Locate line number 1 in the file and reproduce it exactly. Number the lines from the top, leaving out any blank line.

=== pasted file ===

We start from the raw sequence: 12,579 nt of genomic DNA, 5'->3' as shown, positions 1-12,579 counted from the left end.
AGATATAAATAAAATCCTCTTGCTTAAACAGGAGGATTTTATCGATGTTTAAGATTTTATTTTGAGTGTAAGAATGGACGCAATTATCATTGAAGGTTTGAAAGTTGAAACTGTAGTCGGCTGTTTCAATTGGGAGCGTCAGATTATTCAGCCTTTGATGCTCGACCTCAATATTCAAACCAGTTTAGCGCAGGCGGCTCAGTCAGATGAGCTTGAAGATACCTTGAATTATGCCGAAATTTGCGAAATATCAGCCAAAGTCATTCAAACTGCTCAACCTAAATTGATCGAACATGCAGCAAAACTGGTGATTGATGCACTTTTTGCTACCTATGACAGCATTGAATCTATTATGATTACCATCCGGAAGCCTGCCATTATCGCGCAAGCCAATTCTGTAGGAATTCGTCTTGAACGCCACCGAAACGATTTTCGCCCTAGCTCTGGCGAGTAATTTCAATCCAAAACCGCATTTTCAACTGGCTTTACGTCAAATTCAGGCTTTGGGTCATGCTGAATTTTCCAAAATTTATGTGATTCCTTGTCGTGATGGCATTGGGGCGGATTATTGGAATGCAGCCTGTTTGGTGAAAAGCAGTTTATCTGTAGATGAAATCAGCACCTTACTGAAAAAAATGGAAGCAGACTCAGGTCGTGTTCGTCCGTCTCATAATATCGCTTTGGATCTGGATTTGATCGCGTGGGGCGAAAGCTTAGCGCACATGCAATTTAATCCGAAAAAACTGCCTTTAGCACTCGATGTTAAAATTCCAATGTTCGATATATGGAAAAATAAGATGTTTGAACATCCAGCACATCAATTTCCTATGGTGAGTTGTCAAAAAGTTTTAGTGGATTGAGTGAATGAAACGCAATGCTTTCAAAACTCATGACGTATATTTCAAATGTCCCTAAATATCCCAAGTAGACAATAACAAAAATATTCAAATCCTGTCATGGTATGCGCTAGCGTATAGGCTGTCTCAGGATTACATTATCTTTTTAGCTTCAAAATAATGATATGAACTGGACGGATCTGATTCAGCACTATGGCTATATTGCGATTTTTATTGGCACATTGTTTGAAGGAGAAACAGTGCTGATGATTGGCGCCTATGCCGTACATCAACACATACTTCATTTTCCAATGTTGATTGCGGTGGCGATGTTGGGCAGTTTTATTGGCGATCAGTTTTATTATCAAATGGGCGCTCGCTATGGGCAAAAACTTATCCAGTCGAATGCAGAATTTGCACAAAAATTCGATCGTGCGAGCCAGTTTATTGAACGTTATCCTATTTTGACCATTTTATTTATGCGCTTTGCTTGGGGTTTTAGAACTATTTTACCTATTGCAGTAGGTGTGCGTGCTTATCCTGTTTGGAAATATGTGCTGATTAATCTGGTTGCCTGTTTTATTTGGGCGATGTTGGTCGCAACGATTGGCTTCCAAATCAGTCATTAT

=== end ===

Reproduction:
We start from the raw sequence: 12,579 nt of genomic DNA, 5'->3' as shown, positions 1-12,579 counted from the left end.